20.    Integrating public health information systems
21.    Integrating systems against biowarfare
22.    Duplication in securing the northern border
23.    Justice Department explosives investigations
24.    Transportation Security Agency’s assessments of commercial trucking
25.    Homeland Security can streamline information collecting with public transit agencies.
26.    FEMA can improve oversight of grants
27.    Duplicative development efforts in Afghanistan
28.    Overlapping arms control bureaus
29.    Administrative overlap on domestic food assistance
30.    Lack of coordination of federal homelessness programs
31.    Waste in transportation programs for the disadvantaged
32.    Duplication in job training programs
33.    Multiple programs ensuring teacher quality
34.    Fragmented financial literacy programs

Wasteful Government Spending:

• $3.2 billion in foreign aid provided to countries that don’t need it.

• The government will spend $2.2 billion in 2013 alone on the free cell phone program

• The Administration spent $51.6 million promoting Obamacare last year, including funds paid to public relations firms

• The IRS spends $4 million a year to run its own full-service TV production studio

• Federal agencies paid for 183 Conferences over the last several years that cost taxpayers more per attendee than the infamous October 2010 General Services Administration Las Vegas conference

• Maintenance of government properties that are either not in use or underutilized cost $1.7 billion in 2010 alone

• EPA gave over $100 million over the last ten years in grants to foreign countries

• The $47,000 cigarette smoking machine that can hold up to 40 cigarettes at a time that was just purchased by the Department of Veterans Affairs

• $1.2 million awarded by the National Science Foundation to pay seniors to play the video game “World of Warcraft” to see what impact it had on their brain


The President is using scare tactics to offer a false choice of draconian cuts or tax increases.  Instead, we can focus on common sense alternatives starting with ending the government’s record of wasteful spending.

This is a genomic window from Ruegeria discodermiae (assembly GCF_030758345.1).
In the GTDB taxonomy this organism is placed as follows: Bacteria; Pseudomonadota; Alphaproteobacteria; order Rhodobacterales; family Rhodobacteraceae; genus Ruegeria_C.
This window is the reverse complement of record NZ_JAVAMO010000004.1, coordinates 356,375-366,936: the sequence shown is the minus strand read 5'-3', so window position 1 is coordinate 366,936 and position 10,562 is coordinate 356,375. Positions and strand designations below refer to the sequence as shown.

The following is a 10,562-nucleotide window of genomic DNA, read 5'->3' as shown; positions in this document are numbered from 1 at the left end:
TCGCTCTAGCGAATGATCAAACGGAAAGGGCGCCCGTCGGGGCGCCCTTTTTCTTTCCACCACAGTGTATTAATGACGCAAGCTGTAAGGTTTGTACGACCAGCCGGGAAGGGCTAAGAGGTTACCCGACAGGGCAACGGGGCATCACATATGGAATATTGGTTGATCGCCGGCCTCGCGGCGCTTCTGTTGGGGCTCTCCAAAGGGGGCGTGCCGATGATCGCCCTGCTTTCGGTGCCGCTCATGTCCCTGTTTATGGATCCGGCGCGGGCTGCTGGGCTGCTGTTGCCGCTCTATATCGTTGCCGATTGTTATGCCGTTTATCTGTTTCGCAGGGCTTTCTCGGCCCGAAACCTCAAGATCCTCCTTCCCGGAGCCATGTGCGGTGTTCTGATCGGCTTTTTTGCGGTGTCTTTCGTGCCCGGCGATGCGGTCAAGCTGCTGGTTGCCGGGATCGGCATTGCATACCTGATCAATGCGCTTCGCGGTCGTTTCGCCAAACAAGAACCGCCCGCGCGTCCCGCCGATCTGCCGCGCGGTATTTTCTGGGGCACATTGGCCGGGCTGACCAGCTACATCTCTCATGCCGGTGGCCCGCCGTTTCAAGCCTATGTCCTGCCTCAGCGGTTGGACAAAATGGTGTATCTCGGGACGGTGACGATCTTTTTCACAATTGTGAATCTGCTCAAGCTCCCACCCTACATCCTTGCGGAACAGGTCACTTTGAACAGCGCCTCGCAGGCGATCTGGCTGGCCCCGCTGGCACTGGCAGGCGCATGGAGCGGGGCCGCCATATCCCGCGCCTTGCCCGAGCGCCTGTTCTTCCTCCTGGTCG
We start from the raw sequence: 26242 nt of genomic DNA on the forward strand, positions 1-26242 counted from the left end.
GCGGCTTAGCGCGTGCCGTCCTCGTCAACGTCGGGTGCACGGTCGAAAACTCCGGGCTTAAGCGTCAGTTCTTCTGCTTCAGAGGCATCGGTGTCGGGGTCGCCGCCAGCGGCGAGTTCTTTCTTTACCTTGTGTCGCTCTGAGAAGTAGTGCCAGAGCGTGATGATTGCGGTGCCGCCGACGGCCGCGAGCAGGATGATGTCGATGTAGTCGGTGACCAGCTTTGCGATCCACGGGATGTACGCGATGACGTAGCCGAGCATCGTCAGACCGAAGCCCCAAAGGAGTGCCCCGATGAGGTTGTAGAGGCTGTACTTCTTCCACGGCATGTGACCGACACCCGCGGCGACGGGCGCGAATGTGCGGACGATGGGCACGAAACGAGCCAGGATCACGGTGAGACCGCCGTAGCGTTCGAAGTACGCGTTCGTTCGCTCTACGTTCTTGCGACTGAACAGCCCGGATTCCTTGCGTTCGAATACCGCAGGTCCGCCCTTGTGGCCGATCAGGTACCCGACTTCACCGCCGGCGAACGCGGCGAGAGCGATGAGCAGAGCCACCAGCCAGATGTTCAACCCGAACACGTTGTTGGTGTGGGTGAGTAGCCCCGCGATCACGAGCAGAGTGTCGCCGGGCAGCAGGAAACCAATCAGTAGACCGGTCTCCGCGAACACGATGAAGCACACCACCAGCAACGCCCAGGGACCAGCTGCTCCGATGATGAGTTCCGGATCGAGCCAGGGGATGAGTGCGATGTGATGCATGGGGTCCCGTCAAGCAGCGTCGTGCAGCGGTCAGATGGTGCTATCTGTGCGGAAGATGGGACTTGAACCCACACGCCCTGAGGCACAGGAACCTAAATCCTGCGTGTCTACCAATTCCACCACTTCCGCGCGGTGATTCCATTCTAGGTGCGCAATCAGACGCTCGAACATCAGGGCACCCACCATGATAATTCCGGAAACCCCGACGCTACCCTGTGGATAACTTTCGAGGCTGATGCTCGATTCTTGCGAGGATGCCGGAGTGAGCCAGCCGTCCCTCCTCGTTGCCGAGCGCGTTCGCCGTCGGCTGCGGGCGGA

Bipartisan Alternatives: There are savings to be achieved in mandatory programs that both sides have supported that could be used to replace the sequester:

• Reduce loopholes in the Medicaid program (aka Medicaid provider tax): At least $9.8 billion

• Increase upper-income means testing for Medicare: Approximately $20 billion

• Update the federal employee retirement system to more closely track the private sector: Approximately $21 billion

Common-Sense Alternatives: Other examples of common-sense alternatives that Republicans have put forward to the President’s sequester include:

• Requiring that individuals return overpayments for exchange subsidies in Obamacare: Approximately $44 billion

• Eliminate the Public Health Slush Fund in Obamacare (Democrats already agreed to reduce this fund to pay for other spending): Approximately $10 billion

• Require food stamp recipients to actually be eligible for the benefits they receive: Approximately $26 billion

• Stop replacing every federal bureaucrat when they retire: Approximately $6.5 billion in savings annually

• Compensate federal employees equivalent to their private sector counterpart: Approximately $32 billion in savings annually

• Reduce the federal employee travel budget by 25%: Approximately $2.25 billion in savings annually

• Focus military research on military needs: Approximately $6 billion in savings annually

• Require that government contract bidding is competitive: Approximately $19 billion in savings annually


Bucshon: Obama's budget scare tactics phony

In-Depth: Larry Bucshon Discusses Forced Budget Cuts Discussions in Washington